Many STI’s with cutaneous features will initially present as a flat or slightly raised red skin rash (erythema). This will develop into sores, ulcers or warts over time. A general red skin rash on the groin or genitals may be due to a number of causes that may not be related to an STI. This includes fungal infections like jock itch, other skin diseases like eczema or psoriasis, allergic reactions to latex condoms and lubricants, or chaffing from poorly fitting underwear. In men, the concern about prolonged use of laptops resting on the thighs or over the genitals needs to be investigated if the skin has a red to brown mottled appearance (erythema ab igne).
Sores, Ulcers and Warts
The typical syphilis sore is known as a chancre and appears like a tiny lump, sometime decribed by patients as a large pimple. In genital herpes, small red bumps and/or water-filled pimples may be early skin features. Both genital herpes and syphilis skin lesions may progress into ulcers (open sores) over time. In genital herpes, pain and itching is severe while in syphilis, sores are usually painless.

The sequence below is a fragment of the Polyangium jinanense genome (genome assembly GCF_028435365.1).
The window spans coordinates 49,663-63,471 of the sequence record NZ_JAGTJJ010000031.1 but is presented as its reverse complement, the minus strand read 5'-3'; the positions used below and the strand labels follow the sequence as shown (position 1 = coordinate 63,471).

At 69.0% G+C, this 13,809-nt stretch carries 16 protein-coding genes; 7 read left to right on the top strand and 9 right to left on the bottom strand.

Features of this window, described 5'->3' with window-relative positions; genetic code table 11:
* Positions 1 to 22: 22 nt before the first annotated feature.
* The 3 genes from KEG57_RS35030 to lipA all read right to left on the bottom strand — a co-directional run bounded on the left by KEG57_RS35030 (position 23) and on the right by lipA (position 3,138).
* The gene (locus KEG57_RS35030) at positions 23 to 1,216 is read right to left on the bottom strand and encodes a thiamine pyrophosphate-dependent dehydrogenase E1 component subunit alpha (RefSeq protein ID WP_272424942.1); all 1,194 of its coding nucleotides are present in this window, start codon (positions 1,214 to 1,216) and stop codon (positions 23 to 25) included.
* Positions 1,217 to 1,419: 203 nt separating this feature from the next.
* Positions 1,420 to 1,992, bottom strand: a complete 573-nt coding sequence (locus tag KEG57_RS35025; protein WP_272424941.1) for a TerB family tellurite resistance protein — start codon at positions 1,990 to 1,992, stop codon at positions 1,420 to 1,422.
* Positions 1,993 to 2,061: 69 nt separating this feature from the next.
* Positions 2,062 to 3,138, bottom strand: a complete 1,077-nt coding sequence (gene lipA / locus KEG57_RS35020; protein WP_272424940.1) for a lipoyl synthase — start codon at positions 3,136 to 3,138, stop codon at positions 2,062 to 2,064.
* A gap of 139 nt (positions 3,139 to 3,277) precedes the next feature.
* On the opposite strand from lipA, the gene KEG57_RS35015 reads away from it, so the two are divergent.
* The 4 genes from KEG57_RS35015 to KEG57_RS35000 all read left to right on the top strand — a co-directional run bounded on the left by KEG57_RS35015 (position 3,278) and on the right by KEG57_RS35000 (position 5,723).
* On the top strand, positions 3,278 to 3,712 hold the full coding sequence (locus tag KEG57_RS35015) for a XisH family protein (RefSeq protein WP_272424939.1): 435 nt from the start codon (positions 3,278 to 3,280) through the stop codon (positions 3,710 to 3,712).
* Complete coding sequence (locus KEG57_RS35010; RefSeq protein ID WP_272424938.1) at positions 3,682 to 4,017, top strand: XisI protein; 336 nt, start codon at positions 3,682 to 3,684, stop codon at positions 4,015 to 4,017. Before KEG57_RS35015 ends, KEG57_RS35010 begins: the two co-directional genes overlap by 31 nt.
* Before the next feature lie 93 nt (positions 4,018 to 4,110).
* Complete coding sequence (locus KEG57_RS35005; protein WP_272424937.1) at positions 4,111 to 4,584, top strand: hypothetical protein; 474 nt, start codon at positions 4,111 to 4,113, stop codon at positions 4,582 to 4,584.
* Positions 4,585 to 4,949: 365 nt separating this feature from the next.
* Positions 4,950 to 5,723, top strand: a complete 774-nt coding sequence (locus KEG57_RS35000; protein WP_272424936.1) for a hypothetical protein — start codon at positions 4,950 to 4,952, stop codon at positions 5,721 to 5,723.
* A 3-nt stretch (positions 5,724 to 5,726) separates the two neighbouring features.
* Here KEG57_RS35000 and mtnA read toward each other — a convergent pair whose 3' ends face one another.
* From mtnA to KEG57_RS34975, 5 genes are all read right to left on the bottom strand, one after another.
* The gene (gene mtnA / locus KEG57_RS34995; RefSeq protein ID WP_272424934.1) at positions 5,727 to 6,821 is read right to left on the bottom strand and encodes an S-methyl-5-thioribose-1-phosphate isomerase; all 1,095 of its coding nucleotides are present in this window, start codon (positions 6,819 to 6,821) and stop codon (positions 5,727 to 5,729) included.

Genital warts are typical of HPV infection. It is skin-colored and multiple warts lying close to each other are sometimes described as cauliflower-shaped eruptions. Wart-like sores on the genitals may be seen in secondary syphilis.
Enlarged lymph nodes may be seen with any sexually transmitted disease. It is a prominent feature in syphilis and HIV (human immunodeficiency virus). Refer to Swollen Groin Lymph Nodes.
Swelling of the testis (orchitis) may be an indication of gonorrhea and very rarely of chlamydia. At times, the swelling may be isolated to the periphery of the testis and this may be a result of inflammation of the epididymis (epididymitis). When both the testis and epididymis are affected, it is known as epididymo-orchitis.